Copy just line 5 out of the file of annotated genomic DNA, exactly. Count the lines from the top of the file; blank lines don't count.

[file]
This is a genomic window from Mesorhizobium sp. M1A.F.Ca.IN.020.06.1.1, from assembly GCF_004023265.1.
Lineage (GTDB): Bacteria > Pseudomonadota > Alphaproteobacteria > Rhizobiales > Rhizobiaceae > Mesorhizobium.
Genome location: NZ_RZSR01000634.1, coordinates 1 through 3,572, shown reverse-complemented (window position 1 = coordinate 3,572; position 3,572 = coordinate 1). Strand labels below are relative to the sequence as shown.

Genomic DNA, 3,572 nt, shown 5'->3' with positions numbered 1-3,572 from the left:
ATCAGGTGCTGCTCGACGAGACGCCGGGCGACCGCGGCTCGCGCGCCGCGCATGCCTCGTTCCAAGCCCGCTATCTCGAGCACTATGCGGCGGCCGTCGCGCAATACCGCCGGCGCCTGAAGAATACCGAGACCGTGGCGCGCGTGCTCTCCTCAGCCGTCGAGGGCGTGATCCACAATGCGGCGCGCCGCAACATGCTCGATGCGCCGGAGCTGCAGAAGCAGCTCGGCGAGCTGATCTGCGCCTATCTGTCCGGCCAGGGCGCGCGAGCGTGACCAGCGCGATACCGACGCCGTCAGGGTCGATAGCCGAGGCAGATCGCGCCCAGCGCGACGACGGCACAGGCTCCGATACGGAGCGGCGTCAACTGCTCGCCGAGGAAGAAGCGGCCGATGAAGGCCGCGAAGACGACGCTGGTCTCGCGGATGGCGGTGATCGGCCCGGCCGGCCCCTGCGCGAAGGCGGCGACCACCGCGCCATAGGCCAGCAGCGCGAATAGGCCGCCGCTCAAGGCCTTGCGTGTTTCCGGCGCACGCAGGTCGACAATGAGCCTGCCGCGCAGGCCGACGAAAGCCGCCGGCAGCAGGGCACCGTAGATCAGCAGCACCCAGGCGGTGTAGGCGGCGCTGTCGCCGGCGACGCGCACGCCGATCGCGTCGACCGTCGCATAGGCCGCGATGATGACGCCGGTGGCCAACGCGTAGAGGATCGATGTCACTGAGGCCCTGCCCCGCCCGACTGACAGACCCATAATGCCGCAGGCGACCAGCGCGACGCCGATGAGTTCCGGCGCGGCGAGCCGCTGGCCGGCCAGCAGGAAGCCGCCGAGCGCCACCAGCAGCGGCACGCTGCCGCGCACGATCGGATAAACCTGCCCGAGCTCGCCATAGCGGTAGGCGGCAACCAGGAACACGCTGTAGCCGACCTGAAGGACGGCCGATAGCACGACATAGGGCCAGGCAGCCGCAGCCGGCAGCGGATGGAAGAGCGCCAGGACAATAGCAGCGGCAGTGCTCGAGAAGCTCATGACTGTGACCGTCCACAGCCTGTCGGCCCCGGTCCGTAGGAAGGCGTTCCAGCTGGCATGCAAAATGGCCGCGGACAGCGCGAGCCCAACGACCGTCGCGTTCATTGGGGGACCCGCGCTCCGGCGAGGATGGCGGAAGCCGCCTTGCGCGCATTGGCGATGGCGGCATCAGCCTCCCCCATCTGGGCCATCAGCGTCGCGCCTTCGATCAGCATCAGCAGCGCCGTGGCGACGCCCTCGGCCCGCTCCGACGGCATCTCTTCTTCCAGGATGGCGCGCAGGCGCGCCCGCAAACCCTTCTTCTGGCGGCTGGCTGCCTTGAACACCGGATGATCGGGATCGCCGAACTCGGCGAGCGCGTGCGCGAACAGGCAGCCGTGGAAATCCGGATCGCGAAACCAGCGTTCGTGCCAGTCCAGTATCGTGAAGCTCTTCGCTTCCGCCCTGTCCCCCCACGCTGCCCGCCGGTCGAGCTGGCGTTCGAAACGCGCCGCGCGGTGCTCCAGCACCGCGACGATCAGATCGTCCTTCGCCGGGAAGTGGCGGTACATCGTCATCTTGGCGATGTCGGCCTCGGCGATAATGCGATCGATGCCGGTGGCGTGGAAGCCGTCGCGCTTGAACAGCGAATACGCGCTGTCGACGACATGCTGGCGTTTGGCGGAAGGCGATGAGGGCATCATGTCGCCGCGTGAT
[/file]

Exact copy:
ATCAGGTGCTGCTCGACGAGACGCCGGGCGACCGCGGCTCGCGCGCCGCGCATGCCTCGTTCCAAGCCCGCTATCTCGAGCACTATGCGGCGGCCGTCGCGCAATACCGCCGGCGCCTGAAGAATACCGAGACCGTGGCGCGCGTGCTCTCCTCAGCCGTCGAGGGCGTGATCCACAATGCGGCGCGCCGCAACATGCTCGATGCGCCGGAGCTGCAGAAGCAGCTCGGCGAGCTGATCTGCGCCTATCTGTCCGGCCAGGGCGCGCGAGCGTGACCAGCGCGATACCGACGCCGTCAGGGTCGATAGCCGAGGCAGATCGCGCCCAGCGCGACGACGGCACAGGCTCCGATACGGAGCGGCGTCAACTGCTCGCCGAGGAAGAAGCGGCCGATGAAGGCCGCGAAGACGACGCTGGTCTCGCGGATGGCGGTGATCGGCCCGGCCGGCCCCTGCGCGAAGGCGGCGACCACCGCGCCATAGGCCAGCAGCGCGAATAGGCCGCCGCTCAAGGCCTTGCGTGTTTCCGGCGCACGCAGGTCGACAATGAGCCTGCCGCGCAGGCCGACGAAAGCCGCCGGCAGCAGGGCACCGTAGATCAGCAGCACCCAGGCGGTGTAGGCGGCGCTGTCGCCGGCGACGCGCACGCCGATCGCGTCGACCGTCGCATAGGCCGCGATGATGACGCCGGTGGCCAACGCGTAGAGGATCGATGTCACTGAGGCCCTGCCCCGCCCGACTGACAGACCCATAATGCCGCAGGCGACCAGCGCGACGCCGATGAGTTCCGGCGCGGCGAGCCGCTGGCCGGCCAGCAGGAAGCCGCCGAGCGCCACCAGCAGCGGCACGCTGCCGCGCACGATCGGATAAACCTGCCCGAGCTCGCCATAGCGGTAGGCGGCAACCAGGAACACGCTGTAGCCGACCTGAAGGACGGCCGATAGCACGACATAGGGCCAGGCAGCCGCAGCCGGCAGCGGATGGAAGAGCGCCAGGACAATAGCAGCGGCAGTGCTCGAGAAGCTCATGACTGTGACCGTCCACAGCCTGTCGGCCCCGGTCCGTAGGAAGGCGTTCCAGCTGGCATGCAAAATGGCCGCGGACAGCGCGAGCCCAACGACCGTCGCGTTCATTGGGGGACCCGCGCTCCGGCGAGGATGGCGGAAGCCGCCTTGCGCGCATTGGCGATGGCGGCATCAGCCTCCCCCATCTGGGCCATCAGCGTCGCGCCTTCGATCAGCATCAGCAGCGCCGTGGCGACGCCCTCGGCCCGCTCCGACGGCATCTCTTCTTCCAGGATGGCGCGCAGGCGCGCCCGCAAACCCTTCTTCTGGCGGCTGGCTGCCTTGAACACCGGATGATCGGGATCGCCGAACTCGGCGAGCGCGTGCGCGAACAGGCAGCCGTGGAAATCCGGATCGCGAAACCAGCGTTCGTGCCAGTCCAGTATCGTGAAGCTCTTCGCTTCCGCCCTGTCCCCCCACGCTGCCCGCCGGTCGAGCTGGCGTTCGAAACGCGCCGCGCGGTGCTCCAGCACCGCGACGATCAGATCGTCCTTCGCCGGGAAGTGGCGGTACATCGTCATCTTGGCGATGTCGGCCTCGGCGATAATGCGATCGATGCCGGTGGCGTGGAAGCCGTCGCGCTTGAACAGCGAATACGCGCTGTCGACGACATGCTGGCGTTTGGCGGAAGGCGATGAGGGCATCATGTCGCCGCGTGAT